JERUSALEM -- Israel acknowledged Sunday that troops fired a mortar shell that hit the courtyard of a U.N. school in Gaza last week, but said aerial footage shows the yard was empty at the time and that the shell could not have killed anyone.
The shell was not fired at the school intentionally, an army spokesman said.
Palestinian officials have said three Israeli tank shells hit the school in the town of Beit Hanoun last Thursday, killing 16 people and wounding dozens. It was one of the single deadliest incidents during three weeks of Israel-Hamas fighting.
The school was one of dozens used to house tens of thousands of Palestinians displaced by heavy fighting, especially in areas of Gaza bordering Israel.
The U.N. aid agency that operates the schools called for a full investigation.
"It is important in a case like this where a U.N. school in which hundreds of people took refuge is hit in this way, that there should be full transparency and accountability," Chris Gunness, a spokesman for the United Nations Relief and Works Agency, said Sunday.
He noted that when the U.N. agency attempted to conduct its own investigation, "the mission was aborted after a firing incident at the school." Gunness did not say who he believed was responsible for that fire.
He said the school had been clearly marked as a U.N. shelter, and that the Israeli military was aware of its location. On Thursday, the U.N. made numerous phone calls to the army to request a pause for the evacuation of civilians, but that the request was not granted.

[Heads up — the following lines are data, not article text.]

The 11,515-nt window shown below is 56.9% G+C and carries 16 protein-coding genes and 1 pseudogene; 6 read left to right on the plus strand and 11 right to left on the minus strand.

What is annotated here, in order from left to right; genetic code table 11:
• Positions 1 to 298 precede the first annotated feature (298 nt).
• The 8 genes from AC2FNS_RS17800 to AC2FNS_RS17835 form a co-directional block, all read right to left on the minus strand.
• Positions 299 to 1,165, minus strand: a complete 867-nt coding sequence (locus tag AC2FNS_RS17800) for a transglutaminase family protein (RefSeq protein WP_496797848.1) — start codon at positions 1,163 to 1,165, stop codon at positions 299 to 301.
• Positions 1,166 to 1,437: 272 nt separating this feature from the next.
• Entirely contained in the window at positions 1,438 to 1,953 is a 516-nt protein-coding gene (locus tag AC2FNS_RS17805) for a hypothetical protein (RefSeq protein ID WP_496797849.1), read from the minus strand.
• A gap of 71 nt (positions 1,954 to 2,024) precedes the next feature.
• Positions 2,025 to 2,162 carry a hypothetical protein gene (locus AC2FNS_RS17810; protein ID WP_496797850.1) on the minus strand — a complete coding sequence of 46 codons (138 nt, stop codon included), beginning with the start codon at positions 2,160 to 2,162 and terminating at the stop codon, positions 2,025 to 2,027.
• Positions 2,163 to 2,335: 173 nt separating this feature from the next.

Lt. Col. Peter Lerner, an Israeli army spokesman, said Sunday that a military probe shows that "a single errant mortar landed in the courtyard."
It is "extremely unlikely that anybody was killed as a result of this mortar," he said. Lerner pointed to aerial footage released Sunday that he said showed the courtyard was empty at the time the mortar was fired.
AP photos from the scene shortly after the incident showed large spots of blood on the edges of the courtyard and people's belongings strewn about.
By the time the photographer arrived at the school, the wounded had already been taken to the hospital. At the hospital they told an AP reporter that they had been wounded at the U.N. school.
Lerner raised the possibility that shrapnel from the shell might have wounded some at the school. He also offered other scenarios â€" that the wounded were "brought to the compound after injury" or were caught in a crossfire between Israeli troops and Gaza militants.
Saed al-Saoudi, the commander of the Civil Defense in Gaza, said Sunday that "all the testimonies of the wounded, witnesses, paramedics and doctors confirm that the Israeli shells are the cause of this massacre."